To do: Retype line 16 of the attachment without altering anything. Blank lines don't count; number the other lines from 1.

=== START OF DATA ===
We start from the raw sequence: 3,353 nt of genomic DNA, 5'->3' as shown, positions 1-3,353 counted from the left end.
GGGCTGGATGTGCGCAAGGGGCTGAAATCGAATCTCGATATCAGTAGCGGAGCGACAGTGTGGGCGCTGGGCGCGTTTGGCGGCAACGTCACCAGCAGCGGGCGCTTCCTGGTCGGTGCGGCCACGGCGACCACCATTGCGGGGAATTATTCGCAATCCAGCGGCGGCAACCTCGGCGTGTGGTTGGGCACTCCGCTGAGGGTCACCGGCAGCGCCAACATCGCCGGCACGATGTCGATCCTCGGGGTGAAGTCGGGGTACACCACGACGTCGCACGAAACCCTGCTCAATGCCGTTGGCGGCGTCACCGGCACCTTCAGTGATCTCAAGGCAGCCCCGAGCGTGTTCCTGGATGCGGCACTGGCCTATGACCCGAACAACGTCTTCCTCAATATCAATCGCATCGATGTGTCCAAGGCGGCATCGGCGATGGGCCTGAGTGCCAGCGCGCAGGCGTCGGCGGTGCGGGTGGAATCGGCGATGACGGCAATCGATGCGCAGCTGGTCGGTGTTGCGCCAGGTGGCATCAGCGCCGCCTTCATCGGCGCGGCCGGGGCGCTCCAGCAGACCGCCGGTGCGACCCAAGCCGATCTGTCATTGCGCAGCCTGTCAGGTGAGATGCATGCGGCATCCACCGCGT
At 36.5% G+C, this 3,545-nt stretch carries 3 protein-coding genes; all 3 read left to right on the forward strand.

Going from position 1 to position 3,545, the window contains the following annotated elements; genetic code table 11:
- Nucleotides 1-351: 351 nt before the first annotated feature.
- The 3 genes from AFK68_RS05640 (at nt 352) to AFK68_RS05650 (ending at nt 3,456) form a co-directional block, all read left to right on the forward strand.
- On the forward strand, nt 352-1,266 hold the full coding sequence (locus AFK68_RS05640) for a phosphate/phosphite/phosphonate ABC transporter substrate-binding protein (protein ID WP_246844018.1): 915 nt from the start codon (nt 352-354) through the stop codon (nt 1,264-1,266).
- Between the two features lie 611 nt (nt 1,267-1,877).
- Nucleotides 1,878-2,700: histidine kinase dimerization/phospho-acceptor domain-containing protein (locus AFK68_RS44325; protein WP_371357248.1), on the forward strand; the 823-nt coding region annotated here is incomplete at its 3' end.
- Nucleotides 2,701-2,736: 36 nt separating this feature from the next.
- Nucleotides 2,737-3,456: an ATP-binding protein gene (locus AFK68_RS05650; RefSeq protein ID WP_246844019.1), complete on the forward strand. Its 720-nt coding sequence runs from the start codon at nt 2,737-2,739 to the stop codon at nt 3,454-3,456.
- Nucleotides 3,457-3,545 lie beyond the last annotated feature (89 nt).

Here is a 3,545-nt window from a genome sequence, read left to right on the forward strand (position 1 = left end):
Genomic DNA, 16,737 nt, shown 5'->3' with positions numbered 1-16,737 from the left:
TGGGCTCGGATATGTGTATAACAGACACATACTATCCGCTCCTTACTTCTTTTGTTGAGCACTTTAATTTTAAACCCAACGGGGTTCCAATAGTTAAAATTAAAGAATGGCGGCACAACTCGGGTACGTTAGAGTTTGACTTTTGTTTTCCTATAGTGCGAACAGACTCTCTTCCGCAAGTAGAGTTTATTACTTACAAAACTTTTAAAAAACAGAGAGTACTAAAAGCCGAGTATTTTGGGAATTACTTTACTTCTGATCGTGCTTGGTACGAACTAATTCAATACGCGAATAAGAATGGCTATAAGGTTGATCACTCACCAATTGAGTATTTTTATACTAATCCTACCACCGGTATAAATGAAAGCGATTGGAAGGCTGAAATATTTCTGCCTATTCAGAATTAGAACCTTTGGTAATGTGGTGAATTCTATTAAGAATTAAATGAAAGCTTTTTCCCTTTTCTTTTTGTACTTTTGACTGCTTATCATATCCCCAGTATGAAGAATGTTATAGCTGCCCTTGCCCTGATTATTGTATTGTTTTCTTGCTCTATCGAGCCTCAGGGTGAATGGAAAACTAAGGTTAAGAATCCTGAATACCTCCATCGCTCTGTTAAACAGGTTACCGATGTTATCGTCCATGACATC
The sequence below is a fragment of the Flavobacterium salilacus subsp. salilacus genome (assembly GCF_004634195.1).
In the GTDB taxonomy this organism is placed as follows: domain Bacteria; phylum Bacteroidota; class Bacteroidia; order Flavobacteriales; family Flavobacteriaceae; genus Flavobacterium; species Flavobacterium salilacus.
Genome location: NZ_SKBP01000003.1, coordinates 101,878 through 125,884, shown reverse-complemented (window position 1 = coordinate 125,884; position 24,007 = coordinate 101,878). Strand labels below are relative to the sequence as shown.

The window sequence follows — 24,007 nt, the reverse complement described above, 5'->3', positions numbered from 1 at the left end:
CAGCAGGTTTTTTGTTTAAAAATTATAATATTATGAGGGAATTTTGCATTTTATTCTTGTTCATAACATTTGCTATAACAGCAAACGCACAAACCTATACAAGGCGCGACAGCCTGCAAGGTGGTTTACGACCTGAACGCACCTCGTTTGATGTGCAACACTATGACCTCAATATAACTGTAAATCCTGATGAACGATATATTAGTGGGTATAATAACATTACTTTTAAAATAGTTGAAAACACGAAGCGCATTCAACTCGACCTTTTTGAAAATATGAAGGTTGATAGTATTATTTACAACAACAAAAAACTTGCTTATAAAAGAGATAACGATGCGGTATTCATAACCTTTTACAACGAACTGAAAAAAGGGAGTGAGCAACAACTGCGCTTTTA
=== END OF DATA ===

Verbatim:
The sequence below is a fragment of the Flavobacterium salilacus subsp. salilacus genome (assembly GCF_004634195.1).